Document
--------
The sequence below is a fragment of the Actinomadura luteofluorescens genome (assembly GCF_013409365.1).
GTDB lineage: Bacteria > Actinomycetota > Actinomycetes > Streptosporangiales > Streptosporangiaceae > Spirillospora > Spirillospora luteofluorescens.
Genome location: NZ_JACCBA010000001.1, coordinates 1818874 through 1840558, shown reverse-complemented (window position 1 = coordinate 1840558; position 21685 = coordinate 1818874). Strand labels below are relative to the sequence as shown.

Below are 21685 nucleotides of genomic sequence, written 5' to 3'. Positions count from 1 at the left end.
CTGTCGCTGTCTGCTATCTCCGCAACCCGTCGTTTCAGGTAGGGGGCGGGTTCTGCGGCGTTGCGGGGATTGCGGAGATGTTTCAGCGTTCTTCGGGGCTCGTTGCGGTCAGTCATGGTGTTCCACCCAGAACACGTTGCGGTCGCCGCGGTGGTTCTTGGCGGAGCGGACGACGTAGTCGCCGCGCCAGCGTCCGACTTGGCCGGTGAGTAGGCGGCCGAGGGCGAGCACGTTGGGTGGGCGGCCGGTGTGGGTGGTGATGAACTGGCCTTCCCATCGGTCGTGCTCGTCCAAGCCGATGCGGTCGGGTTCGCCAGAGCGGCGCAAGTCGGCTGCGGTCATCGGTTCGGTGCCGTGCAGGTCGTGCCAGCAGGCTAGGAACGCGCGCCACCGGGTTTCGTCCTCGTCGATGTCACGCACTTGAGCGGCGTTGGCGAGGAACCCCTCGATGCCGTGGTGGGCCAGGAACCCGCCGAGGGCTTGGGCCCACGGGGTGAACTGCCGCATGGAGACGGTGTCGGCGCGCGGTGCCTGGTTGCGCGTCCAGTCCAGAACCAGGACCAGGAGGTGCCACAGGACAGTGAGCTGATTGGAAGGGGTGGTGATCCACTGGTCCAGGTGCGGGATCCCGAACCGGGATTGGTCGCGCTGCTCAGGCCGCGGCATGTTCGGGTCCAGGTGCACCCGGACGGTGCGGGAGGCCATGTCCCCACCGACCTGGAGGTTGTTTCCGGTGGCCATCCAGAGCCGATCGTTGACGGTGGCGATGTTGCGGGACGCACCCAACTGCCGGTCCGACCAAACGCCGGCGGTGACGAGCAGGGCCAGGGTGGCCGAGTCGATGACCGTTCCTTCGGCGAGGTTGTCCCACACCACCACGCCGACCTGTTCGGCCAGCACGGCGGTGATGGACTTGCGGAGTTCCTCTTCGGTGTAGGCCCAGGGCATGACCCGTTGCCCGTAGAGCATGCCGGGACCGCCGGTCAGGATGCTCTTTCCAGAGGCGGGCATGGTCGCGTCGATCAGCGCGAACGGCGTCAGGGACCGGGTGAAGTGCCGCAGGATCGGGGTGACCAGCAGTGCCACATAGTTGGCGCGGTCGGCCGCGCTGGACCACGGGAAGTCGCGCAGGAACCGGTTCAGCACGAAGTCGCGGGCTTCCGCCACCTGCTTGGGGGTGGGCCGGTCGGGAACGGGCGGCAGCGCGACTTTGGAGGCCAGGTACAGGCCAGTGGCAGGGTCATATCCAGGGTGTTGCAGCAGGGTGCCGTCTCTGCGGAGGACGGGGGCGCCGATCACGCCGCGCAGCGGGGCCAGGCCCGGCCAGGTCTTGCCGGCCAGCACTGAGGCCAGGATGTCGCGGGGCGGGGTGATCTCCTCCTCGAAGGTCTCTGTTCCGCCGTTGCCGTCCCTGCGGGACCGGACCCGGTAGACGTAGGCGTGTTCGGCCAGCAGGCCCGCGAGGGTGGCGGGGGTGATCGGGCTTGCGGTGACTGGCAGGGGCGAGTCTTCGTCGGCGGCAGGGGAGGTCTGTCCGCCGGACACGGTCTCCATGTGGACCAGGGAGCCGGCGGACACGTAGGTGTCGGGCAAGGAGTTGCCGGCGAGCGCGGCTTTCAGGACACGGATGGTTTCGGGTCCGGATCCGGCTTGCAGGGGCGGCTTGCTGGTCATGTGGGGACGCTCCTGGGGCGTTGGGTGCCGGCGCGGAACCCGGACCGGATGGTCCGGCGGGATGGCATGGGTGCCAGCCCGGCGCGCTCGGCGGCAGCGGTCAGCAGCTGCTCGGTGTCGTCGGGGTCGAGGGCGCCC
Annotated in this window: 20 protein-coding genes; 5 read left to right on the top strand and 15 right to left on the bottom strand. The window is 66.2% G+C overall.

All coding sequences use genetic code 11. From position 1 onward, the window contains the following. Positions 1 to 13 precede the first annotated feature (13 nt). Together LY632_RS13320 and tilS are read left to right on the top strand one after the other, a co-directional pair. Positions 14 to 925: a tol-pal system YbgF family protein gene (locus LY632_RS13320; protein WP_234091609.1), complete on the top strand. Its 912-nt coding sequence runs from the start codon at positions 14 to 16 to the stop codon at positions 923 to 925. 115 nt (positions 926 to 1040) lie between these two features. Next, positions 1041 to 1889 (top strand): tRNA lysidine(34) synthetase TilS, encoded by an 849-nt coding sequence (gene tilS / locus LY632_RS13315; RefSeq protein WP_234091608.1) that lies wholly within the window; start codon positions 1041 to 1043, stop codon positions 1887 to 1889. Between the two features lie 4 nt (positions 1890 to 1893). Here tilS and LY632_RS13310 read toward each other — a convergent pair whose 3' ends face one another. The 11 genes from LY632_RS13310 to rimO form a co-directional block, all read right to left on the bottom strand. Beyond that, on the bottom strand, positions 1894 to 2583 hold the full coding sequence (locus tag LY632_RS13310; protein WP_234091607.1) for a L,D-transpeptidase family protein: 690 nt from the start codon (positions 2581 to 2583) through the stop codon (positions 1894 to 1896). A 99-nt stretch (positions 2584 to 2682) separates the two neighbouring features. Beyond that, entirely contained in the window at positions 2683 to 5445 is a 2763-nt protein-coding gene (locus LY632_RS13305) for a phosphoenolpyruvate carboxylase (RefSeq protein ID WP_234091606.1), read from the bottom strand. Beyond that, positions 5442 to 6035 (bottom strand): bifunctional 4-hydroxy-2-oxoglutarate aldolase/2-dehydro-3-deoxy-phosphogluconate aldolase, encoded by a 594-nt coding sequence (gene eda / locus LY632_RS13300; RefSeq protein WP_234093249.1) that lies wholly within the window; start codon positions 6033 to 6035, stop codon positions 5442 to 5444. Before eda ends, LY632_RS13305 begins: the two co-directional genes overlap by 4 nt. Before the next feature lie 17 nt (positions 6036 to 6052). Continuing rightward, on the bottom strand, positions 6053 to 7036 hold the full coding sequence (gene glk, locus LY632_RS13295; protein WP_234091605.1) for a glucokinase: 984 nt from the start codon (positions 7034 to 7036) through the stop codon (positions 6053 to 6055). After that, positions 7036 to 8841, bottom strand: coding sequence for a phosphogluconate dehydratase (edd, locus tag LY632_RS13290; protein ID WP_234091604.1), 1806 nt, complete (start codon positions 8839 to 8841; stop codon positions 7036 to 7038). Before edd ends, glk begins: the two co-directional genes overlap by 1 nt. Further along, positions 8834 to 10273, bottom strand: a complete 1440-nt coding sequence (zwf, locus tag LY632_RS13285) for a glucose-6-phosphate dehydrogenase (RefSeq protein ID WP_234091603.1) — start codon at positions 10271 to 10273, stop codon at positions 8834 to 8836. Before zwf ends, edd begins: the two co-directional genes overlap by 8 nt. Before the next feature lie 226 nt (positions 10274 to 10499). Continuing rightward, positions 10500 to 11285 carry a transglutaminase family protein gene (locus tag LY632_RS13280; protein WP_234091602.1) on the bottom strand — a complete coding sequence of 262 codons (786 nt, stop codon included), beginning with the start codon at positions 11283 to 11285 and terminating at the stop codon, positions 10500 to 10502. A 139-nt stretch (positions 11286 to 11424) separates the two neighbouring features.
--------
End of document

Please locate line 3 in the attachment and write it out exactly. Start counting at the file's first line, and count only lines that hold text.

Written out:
Genome location: NZ_JACCBA010000001.1, coordinates 1818874 through 1840558, shown reverse-complemented (window position 1 = coordinate 1840558; position 21685 = coordinate 1818874). Strand labels below are relative to the sequence as shown.